Sober exit from the ozone party
In Montreal and Nairobi - the headquarters of the UN Environment Programme, Unep - celebration permeates the air.
The occasion: that on the 22nd birthday of the Montreal Protocol on Substances that Deplete the Ozone Layer, every UN member country has ratified the treaty - the first time that's happened with any international environmental agreement.
The latest adherent is East Timor, whose Prime Minister Xanana Gusmao declared his country's pride in "joining the rest of the world in the fight against the depletion of the ozone layer and the effort towards its recovery".
Having played a leading role in East Timor's push for independence, Mr Gusmao knows a thing or two about fighting long fights; and that's just as well, as it is far from clear how long the journey to ozone "recovery" is going to take.
This graph from the World Meteorological Organization (WMO), which collects and collates data on the Antarctic ozone "hole", makes clear that although the exact size of the hole varies from year to year, it's stubbornly resistant to going away.
This is despite the fact that within months, the Montreal Protocol's list of banned chemicals will rise to 100 - all the variants of chlorofluorocarbons (CFCs), hydrochlorofluorocarbons (HCFCs), hydrobromofluorocarbons (HBFCs) and so on whose stratospheric chemical offspring gnawed away the ozone layer as their usage soared in the determinedly white-coated years following World War II.
Why the ozone hole has not started to recover, as scientists initially believed it would, is a complex and only partially understood issue.
Firstly, not all ozone-depleting chemicals were phased out at the same time, with developing countries given longer to change over; a few substances, such as the fumigant methyl bromide, are still in use.
A second factor was the development of a thriving international black market.
Some companies in developing countries that were permitted to continue manufacturing and using CFCs found it more profitable to export them to western nations where they were officially banned.
At one point, the Environmental Investigation Agency estimated that CFCs ranked second only to drugs in their value to the black market stallholders of Miami.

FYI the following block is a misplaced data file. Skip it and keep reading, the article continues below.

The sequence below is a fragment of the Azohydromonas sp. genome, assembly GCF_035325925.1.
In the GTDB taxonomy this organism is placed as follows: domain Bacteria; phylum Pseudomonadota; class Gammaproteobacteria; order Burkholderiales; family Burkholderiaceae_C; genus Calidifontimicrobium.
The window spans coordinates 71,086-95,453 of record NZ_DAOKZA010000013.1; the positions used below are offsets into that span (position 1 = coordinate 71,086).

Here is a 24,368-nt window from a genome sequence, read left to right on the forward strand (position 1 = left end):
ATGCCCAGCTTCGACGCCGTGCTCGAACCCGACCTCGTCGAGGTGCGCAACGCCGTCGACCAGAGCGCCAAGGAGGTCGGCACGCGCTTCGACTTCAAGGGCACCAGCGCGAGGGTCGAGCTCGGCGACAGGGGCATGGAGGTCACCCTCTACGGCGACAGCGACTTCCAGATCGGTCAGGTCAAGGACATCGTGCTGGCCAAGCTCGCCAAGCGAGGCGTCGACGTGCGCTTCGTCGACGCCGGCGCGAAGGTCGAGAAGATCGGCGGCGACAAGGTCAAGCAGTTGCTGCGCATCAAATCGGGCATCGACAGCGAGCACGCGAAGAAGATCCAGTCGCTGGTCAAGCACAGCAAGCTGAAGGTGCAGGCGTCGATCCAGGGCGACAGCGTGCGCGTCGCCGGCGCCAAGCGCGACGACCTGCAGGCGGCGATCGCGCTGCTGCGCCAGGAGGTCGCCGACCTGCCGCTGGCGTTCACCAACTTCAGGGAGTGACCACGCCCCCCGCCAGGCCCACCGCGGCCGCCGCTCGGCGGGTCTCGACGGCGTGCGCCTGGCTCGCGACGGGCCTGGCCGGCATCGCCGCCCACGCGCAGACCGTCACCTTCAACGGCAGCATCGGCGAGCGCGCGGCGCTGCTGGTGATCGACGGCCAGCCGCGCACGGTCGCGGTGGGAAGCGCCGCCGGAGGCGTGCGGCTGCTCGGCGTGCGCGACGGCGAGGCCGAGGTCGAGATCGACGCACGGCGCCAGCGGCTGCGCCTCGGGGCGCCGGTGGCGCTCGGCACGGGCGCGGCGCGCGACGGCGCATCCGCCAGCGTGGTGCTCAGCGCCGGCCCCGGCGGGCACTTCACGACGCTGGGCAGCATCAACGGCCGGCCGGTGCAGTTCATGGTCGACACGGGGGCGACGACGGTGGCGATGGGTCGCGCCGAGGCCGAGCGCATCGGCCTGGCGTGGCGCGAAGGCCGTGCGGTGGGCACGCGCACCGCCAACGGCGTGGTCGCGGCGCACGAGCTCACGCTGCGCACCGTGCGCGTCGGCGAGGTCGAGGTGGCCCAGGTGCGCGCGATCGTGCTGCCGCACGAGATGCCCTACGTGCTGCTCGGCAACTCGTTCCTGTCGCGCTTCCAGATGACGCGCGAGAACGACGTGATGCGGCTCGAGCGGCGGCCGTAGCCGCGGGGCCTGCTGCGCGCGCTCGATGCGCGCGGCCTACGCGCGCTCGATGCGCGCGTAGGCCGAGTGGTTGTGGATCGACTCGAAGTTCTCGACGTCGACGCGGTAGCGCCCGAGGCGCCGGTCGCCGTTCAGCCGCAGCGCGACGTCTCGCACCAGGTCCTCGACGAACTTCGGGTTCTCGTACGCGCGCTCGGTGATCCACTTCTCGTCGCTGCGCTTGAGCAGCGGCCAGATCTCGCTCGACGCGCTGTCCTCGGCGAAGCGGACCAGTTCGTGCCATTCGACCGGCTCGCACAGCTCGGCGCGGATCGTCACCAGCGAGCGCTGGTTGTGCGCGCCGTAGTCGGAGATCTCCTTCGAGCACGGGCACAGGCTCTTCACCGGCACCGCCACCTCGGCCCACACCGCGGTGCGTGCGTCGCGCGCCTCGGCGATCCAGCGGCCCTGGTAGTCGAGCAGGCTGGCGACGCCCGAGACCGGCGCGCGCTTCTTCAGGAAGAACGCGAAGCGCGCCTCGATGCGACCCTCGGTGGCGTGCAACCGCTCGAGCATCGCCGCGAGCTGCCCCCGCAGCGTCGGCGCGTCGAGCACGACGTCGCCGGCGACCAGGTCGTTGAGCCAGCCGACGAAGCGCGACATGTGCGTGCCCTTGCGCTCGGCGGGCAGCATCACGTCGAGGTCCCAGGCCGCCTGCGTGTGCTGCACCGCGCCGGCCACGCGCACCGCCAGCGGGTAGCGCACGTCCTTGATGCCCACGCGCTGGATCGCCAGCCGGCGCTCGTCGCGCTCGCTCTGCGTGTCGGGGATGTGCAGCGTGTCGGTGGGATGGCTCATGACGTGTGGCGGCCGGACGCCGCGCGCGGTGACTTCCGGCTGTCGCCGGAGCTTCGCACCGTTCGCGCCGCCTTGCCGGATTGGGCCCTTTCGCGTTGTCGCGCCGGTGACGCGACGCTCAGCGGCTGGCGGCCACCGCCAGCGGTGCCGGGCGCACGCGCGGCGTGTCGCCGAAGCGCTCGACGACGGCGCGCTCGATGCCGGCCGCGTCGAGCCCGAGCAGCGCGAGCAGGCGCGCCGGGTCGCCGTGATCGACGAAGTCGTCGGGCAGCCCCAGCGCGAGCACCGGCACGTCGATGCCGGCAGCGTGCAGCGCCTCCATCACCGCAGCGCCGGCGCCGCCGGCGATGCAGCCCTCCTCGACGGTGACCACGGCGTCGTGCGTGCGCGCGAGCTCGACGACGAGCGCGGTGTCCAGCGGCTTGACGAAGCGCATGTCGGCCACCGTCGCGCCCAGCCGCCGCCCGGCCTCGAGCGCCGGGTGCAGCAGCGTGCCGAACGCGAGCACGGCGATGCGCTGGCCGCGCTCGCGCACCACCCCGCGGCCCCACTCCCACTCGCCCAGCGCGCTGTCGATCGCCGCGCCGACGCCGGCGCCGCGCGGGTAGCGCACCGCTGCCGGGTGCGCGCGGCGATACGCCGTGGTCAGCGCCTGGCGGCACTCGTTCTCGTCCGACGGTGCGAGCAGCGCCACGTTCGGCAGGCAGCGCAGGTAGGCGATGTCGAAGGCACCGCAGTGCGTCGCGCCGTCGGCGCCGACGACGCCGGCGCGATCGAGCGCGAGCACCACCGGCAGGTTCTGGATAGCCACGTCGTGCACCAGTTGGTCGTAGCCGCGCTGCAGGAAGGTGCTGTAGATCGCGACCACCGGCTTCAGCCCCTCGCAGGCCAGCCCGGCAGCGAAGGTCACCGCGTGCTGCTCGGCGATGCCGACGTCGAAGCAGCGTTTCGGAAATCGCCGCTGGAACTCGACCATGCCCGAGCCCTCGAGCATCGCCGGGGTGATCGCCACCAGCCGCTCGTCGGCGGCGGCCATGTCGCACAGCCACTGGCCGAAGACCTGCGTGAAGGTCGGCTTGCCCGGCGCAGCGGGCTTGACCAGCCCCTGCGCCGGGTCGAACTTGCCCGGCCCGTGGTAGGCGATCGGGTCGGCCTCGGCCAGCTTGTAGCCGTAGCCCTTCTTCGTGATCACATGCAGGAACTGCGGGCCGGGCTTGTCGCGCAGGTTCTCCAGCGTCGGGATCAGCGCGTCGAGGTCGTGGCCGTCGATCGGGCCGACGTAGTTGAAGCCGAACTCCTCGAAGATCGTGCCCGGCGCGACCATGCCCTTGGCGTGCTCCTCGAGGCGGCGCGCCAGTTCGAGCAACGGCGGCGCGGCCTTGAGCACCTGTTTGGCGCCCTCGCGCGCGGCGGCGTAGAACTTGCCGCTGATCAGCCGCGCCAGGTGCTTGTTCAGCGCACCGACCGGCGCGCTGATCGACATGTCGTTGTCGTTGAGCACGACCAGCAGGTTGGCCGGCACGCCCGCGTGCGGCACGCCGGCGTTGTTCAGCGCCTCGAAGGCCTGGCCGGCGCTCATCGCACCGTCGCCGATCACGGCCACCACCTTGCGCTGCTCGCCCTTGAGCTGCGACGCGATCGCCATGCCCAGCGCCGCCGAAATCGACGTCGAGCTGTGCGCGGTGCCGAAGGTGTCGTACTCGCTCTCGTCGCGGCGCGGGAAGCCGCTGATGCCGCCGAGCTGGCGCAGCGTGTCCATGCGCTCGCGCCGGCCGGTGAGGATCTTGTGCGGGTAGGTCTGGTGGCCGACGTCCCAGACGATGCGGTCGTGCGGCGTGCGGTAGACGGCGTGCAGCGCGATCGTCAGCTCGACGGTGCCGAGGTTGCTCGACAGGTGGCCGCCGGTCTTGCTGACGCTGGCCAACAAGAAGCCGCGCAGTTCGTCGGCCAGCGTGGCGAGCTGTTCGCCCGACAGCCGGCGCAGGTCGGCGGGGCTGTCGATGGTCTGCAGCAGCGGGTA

Those days are almost over. The big industrial consumers such as refrigeration plants have largely switched to other chemicals, a process encouraged by chemical manufacturers such as Dupont.
The original bad boys, CFCs, are out of circulation (apart from possibly a few "essential uses") next year.
But many of these substances persist in the atmosphere for decades. And it appears that man-made global warming is increasing their impact.
More heat trapped in the lower atmosphere means that less permeates up to the stratosphere - which is cooling as a result.
That encourages the chemical reactions that take ozone molecules apart.
Climate change is increasing water vapour concentrations in the stratosphere above the poles. That means more polar stratospheric clouds, which again speeds ozone destruction.
The current best estimates are that the hole will be back to its pre-CFCs size by about 2050.
Paradoxically, though, the Montreal Protocol has helped to curb climate change, as some of the heavy ozone-depleting molecules are also among the most potent greenhouse gases that humanity has invented.
A recent study concluded that the treaty has had more impact on greenhouse gas emissions than the Kyoto Protocol would do even if all its targets are implemented - which currently looks unlikely.
However, a companion study calculated that use of popular ozone-friendly replacements, HFCs, is likely to increase so fast (for air-conditioning and other applications) that they could become major contributors to global warming in the coming decades - perhaps contributing 20% of the man-made greenhouse by 2050.
That analysis prompted a number of countries, led by Mauritius and Micronesia, to suggest using the mechanisms of Montreal to regulate HFCs - an initiative that has just received backing from the three nations of North America.
As with all of the protocol's phase-outs, it will need industry support to be successful.
The Montreal Protocol is widely hailed as a treaty that has worked - and by some measures, it has, with an internationally-endorsed political process, backed up by technical and financial help for countries that needed it, leading to a phase-out of the chemicals of concern.
Unep reckons that by curbing damage to the ozone layer, it has prevented 1.5 million cases of melanoma, about 20 million other cancers, and 130 million eye cataracts.
But it's worth reflecting that if 2050 turns out to be about right, it will have taken humanity more than a century to create, understand, discuss, regulate and solve a relatively small-scale and tractable environmental problem.
What does that timescale imply for our capacity to solve biodiversity decline, ocean acidification, climatic change, the spread of deserts, and the other symptoms of our swelling human population?
Raise a glass, if you will, in Montreal and Nairobi; but a swift sobriety ought perhaps to follow.